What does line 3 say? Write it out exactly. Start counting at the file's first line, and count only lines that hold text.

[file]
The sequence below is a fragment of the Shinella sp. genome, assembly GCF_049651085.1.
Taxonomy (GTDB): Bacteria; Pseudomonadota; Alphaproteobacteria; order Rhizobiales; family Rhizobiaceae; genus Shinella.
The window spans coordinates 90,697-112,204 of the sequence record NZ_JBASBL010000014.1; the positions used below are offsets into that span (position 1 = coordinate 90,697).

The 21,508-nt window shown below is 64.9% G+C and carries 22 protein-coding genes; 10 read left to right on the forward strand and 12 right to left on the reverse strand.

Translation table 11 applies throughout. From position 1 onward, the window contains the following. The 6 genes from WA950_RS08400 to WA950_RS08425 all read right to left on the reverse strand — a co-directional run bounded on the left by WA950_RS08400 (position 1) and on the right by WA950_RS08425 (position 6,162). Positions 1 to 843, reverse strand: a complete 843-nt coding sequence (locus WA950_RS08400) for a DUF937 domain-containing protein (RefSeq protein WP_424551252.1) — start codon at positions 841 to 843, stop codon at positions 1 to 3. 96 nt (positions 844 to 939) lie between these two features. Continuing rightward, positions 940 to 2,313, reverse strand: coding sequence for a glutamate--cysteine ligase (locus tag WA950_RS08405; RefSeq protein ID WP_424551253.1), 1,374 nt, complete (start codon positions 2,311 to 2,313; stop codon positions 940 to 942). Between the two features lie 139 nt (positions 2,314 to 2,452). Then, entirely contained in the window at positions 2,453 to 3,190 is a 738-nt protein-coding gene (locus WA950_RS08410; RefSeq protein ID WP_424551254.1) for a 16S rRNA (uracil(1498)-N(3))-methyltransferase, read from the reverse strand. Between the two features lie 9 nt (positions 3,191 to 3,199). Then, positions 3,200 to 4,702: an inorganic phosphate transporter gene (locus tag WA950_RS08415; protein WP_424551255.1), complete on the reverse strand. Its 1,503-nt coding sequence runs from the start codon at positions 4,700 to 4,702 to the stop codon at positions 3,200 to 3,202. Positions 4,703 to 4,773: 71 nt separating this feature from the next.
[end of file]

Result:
The window spans coordinates 90,697-112,204 of the sequence record NZ_JBASBL010000014.1; the positions used below are offsets into that span (position 1 = coordinate 90,697).